In the very near future, a race of huge, insect-like aliens is discovered traveling the galaxy. These aliens seem dedicated to the eradication of the human species as it takes its first steps away from the solar system, and they are getting closer and closer to Earth. Humanity has responded by developing space-going battleships and giant fighting robots (original idea there). These robots are piloted by the best and brightest of Earth’s youth, picked from training schools around the world.
Our story begins in the year 2023, not long after the first battles with the aliens, and centers on young Noriko Takaya. Although Noriko’s father was a famous Captain in the space fleet who was killed during one of the first battles of the war, her own talents as a pilot are questionable. Nonetheless, she has entered a training school. Joined by the beautiful and talented Kazumi Amano, Noriko will fight to overcome the trauma of war, the doubts of her peers, and her own lack of confidence.
Aim for the Top! Gunbuster is a seminal 6-part OVA series from 1988 which was created and produced by an early-era Studio Gainax (their second major project). It has a cult-fiction status both within Japan and abroad and is widely regarded as a keystone in the evolution of not just Gainax but the anime industry as a whole. Even without scratching too deeply, you can see the significance of this project. It was Hideki Anno’s directional debut, and involved a number of famous staff entrenched in the mecha genre’s hall of fame, such as Haruhiko Mikimoto, Yoshiyuki Sadamoto, and Kazutaka Miyatake. Now that I have seen it myself I can see strokes of Gunbuster in Hideki Anno’s later magnum opus, Evangelion.
But it’s not really known for its pedigree or lofty critical achievements. The true story of Gunbuster’s success is a gripping story that pulls at the heart-strings, as well as its iconic approaches to entertainment value, including the now-patented Gainax Bounce and its various parody elements. In a way, its blend of aiming to titillate fans and also challenge the anime norms is really the classic Gainax style. The inspired direction and creative input of Hideki Anno helped to transform the already-stellar script by Toshio Okada into an unforgettable science-fiction anime that has well and truly stood the test of time.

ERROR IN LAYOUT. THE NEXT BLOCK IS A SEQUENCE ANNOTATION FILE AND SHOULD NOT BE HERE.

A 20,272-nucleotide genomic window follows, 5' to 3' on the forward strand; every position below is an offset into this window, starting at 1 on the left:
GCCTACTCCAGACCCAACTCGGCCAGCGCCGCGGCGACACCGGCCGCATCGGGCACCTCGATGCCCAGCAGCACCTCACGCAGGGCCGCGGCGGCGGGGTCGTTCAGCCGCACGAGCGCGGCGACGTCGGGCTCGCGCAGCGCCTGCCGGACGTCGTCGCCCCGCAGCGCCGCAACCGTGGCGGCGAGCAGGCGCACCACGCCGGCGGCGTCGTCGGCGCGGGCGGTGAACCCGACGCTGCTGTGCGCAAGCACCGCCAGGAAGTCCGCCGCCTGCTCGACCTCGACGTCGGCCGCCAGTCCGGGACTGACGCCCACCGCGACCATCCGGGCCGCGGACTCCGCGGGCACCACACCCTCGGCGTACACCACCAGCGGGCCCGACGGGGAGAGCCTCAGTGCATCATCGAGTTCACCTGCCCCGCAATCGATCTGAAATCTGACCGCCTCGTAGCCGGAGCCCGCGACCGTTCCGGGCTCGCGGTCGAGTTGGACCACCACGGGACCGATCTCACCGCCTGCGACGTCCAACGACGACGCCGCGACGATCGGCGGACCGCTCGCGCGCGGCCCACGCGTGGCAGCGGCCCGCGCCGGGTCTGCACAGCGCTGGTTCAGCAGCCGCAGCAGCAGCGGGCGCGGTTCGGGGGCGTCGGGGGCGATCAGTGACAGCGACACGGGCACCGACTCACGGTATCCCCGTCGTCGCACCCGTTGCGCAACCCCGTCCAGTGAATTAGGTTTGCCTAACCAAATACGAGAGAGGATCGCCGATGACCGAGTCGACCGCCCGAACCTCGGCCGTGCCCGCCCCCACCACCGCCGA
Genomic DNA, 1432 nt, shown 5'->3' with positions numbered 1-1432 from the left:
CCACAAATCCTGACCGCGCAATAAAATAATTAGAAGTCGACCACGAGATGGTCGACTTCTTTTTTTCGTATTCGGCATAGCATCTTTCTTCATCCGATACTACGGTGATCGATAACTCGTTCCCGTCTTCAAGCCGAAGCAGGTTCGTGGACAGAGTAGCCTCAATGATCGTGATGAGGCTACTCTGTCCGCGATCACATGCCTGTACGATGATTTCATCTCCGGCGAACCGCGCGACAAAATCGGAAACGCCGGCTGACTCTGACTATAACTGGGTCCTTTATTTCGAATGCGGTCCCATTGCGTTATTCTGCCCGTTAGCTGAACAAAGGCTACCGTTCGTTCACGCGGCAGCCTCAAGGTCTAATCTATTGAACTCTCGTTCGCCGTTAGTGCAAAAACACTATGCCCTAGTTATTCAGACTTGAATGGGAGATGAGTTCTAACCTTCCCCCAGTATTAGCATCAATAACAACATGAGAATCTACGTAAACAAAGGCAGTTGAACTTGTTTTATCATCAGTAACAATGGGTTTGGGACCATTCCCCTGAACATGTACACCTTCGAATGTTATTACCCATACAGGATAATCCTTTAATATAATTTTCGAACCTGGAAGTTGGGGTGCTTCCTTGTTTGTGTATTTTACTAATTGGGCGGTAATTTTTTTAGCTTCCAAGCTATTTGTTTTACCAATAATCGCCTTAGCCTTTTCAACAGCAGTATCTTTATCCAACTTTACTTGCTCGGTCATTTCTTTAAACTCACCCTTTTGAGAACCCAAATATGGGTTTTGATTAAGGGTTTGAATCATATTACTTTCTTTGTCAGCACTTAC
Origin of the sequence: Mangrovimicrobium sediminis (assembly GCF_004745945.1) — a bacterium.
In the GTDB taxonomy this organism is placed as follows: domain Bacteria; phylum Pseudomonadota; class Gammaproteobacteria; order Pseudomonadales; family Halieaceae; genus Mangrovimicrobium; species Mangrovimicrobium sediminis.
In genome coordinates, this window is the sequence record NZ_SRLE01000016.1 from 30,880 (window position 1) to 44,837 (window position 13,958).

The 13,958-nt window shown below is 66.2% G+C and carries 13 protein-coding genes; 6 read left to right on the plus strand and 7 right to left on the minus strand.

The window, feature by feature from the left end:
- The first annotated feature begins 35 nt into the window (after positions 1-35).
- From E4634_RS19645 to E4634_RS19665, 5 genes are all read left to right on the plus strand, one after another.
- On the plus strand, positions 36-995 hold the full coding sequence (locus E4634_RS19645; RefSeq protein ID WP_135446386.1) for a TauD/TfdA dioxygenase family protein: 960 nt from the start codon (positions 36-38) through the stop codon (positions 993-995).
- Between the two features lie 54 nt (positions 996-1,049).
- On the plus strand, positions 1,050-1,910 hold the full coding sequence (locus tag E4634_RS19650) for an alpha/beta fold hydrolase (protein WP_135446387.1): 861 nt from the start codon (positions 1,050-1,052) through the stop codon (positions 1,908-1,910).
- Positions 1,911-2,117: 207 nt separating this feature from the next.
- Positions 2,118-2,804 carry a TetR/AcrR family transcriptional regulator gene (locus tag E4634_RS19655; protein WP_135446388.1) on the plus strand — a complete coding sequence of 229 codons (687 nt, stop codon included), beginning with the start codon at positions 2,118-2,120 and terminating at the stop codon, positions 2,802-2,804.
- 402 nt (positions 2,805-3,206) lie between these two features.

Before I watched Gunbuster, I’d already seen and thoroughly enjoyed its 2004 anniversary sequel, Diebuster. I’ll be the first to admit I’m not totally into anime of this era, or at least I don’t tend to be as enthusiastic about 80s anime as others. So I was a little skeptical about Gunbuster, despite all the positive things I’d heard about it. It took about 3 episodes to wring out every drop of skepticism, and from then on it became a thrilling and emotional journey which far surpasses its sequel on almost all levels.
I don’t think the third-episode epiphany was a coincidence either. Gunbuster started out as a relaxed parody of the anime of its era, such as Aim for the Ace!, from which both its title and elements of its premise are borrowed, and the Super Robot genre to which it nominally belongs. In fact it is initially a very typical commercial OVA from that period. This is because it was largely designed to make money after the financial failings of Gainax’s first project, Wings of Honneamise. This is responsible for the very purposeful inclusion of bishoujou characters and fanservice. However, by episode 3 it starts to take a much more serious and emotional direction, tackling themes of death, love and fear head on. The mixture of personal tragedy, and space warfare on a vast scale made for amazing viewing. The final moments of the anime are some of the most poignant I’ve ever experienced watching anime.
On a technical level however, Gunbuster doesn’t compare overly well with many other OVA projects of that era in terms of animation (such as BIRTH ), let alone by today’s standards. This was also likely because they didn’t have the finances to sink too much money into this project at the time. But fortunately, this was more an exercise in design and art than in animation (which I feel is one of Hideki Anno’s traits as a director). In that category, it is definitely a success. The artwork is detailed, attractive, and in some cases really inspired (such as the designs of the space monsters). Anno’s directional approach made for some breathtaking scenes.
Regarding the well-known case of Gunbuster’s final episode being in monochrome: I didn’t think I would enjoy that effect, however it actually worked incredibly well, thematically and visually. It’s interesting that the cels and backgrounds were actually painted to be monochrome rather than simply being filmed in black in white. I think it was that approach that gave it its visceral and gritty appeal.
Gunbuster is also essential watching if you’re interested in anime industry. So many references and homages can be traced back to Gunbuster. It’s fascinating to see a product of Gainax back when they were just starting up. The legendary otaku-fuelled creative passion of Gainax is splashed all over this project. It’s amateur ambition at its best, unpolished in placed, but stuffed with grand ideas and a nerdy enthusiasm that comes through in its hard sci-fi and parody elements. Every so often I forget how important Gainax was and is to the anime industry, and Gunbuster was a profound reminder of that. The great thing is that they still have the embers of this old spirit in their ranks and have the potential to produce more great works in the future.